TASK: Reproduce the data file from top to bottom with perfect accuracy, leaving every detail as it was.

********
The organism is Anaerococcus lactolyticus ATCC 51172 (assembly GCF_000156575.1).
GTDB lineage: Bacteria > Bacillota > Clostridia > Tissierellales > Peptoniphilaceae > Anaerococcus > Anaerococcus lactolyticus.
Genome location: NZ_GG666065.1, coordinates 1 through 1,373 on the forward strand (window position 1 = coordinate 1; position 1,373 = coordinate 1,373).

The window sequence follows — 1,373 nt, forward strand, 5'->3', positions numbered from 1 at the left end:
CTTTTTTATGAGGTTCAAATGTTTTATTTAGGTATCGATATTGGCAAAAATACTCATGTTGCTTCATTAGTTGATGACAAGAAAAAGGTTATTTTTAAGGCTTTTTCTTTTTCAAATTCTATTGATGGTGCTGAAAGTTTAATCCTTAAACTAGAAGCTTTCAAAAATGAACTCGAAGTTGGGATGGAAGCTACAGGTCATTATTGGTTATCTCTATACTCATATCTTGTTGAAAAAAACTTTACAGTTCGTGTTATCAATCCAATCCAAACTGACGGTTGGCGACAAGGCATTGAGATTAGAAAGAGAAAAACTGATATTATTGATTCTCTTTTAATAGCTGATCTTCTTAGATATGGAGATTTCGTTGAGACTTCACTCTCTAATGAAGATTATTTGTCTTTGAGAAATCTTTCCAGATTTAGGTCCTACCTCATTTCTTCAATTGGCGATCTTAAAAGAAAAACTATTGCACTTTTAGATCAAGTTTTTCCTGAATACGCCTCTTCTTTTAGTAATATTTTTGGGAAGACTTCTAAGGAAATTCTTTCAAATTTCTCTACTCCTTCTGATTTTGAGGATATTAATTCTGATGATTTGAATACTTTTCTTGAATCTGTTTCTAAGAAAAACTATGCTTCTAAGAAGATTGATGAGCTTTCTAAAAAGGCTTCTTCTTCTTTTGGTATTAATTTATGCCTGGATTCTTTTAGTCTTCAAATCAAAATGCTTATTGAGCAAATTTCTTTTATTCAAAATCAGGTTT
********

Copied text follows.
The organism is Anaerococcus lactolyticus ATCC 51172 (assembly GCF_000156575.1).
GTDB lineage: Bacteria > Bacillota > Clostridia > Tissierellales > Peptoniphilaceae > Anaerococcus > Anaerococcus lactolyticus.
Genome location: NZ_GG666065.1, coordinates 1 through 1,373 on the forward strand (window position 1 = coordinate 1; position 1,373 = coordinate 1,373).

The window sequence follows — 1,373 nt, forward strand, 5'->3', positions numbered from 1 at the left end:
CTTTTTTATGAGGTTCAAATGTTTTATTTAGGTATCGATATTGGCAAAAATACTCATGTTGCTTCATTAGTTGATGACAAGAAAAAGGTTATTTTTAAGGCTTTTTCTTTTTCAAATTCTATTGATGGTGCTGAAAGTTTAATCCTTAAACTAGAAGCTTTCAAAAATGAACTCGAAGTTGGGATGGAAGCTACAGGTCATTATTGGTTATCTCTATACTCATATCTTGTTGAAAAAAACTTTACAGTTCGTGTTATCAATCCAATCCAAACTGACGGTTGGCGACAAGGCATTGAGATTAGAAAGAGAAAAACTGATATTATTGATTCTCTTTTAATAGCTGATCTTCTTAGATATGGAGATTTCGTTGAGACTTCACTCTCTAATGAAGATTATTTGTCTTTGAGAAATCTTTCCAGATTTAGGTCCTACCTCATTTCTTCAATTGGCGATCTTAAAAGAAAAACTATTGCACTTTTAGATCAAGTTTTTCCTGAATACGCCTCTTCTTTTAGTAATATTTTTGGGAAGACTTCTAAGGAAATTCTTTCAAATTTCTCTACTCCTTCTGATTTTGAGGATATTAATTCTGATGATTTGAATACTTTTCTTGAATCTGTTTCTAAGAAAAACTATGCTTCTAAGAAGATTGATGAGCTTTCTAAAAAGGCTTCTTCTTCTTTTGGTATTAATTTATGCCTGGATTCTTTTAGTCTTCAAATCAAAATGCTTATTGAGCAAATTTCTTTTATTCAAAATCAGGTTT